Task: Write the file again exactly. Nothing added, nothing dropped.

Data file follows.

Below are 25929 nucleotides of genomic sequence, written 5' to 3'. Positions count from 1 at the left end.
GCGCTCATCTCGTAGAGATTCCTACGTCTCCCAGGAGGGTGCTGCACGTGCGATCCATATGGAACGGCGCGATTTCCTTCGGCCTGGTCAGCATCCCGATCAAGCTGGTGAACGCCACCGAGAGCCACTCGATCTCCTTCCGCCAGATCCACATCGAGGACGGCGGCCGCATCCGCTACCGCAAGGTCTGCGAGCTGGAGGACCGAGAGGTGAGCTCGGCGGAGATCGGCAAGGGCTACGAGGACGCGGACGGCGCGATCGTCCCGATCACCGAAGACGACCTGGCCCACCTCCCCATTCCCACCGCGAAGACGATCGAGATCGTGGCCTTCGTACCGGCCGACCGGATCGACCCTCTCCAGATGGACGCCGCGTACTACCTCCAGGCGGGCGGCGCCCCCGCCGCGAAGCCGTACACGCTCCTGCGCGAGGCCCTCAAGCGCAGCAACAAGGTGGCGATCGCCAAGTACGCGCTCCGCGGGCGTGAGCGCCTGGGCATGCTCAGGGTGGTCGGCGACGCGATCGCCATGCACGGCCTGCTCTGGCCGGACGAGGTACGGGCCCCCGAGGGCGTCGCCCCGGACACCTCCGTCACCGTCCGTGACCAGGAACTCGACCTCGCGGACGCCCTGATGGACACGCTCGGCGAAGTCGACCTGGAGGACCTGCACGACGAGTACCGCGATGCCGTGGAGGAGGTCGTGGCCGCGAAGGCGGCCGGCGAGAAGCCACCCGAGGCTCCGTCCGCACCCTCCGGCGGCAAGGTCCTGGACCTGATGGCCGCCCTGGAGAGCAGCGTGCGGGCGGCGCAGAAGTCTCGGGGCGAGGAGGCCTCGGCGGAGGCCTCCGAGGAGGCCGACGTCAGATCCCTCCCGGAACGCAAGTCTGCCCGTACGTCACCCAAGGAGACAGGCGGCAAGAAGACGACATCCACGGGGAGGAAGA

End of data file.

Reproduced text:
Below are 25929 nucleotides of genomic sequence, written 5' to 3'. Positions count from 1 at the left end.
GCGCTCATCTCGTAGAGATTCCTACGTCTCCCAGGAGGGTGCTGCACGTGCGATCCATATGGAACGGCGCGATTTCCTTCGGCCTGGTCAGCATCCCGATCAAGCTGGTGAACGCCACCGAGAGCCACTCGATCTCCTTCCGCCAGATCCACATCGAGGACGGCGGCCGCATCCGCTACCGCAAGGTCTGCGAGCTGGAGGACCGAGAGGTGAGCTCGGCGGAGATCGGCAAGGGCTACGAGGACGCGGACGGCGCGATCGTCCCGATCACCGAAGACGACCTGGCCCACCTCCCCATTCCCACCGCGAAGACGATCGAGATCGTGGCCTTCGTACCGGCCGACCGGATCGACCCTCTCCAGATGGACGCCGCGTACTACCTCCAGGCGGGCGGCGCCCCCGCCGCGAAGCCGTACACGCTCCTGCGCGAGGCCCTCAAGCGCAGCAACAAGGTGGCGATCGCCAAGTACGCGCTCCGCGGGCGTGAGCGCCTGGGCATGCTCAGGGTGGTCGGCGACGCGATCGCCATGCACGGCCTGCTCTGGCCGGACGAGGTACGGGCCCCCGAGGGCGTCGCCCCGGACACCTCCGTCACCGTCCGTGACCAGGAACTCGACCTCGCGGACGCCCTGATGGACACGCTCGGCGAAGTCGACCTGGAGGACCTGCACGACGAGTACCGCGATGCCGTGGAGGAGGTCGTGGCCGCGAAGGCGGCCGGCGAGAAGCCACCCGAGGCTCCGTCCGCACCCTCCGGCGGCAAGGTCCTGGACCTGATGGCCGCCCTGGAGAGCAGCGTGCGGGCGGCGCAGAAGTCTCGGGGCGAGGAGGCCTCGGCGGAGGCCTCCGAGGAGGCCGACGTCAGATCCCTCCCGGAACGCAAGTCTGCCCGTACGTCACCCAAGGAGACAGGCGGCAAGAAGACGACATCCACGGGGAGGAAGA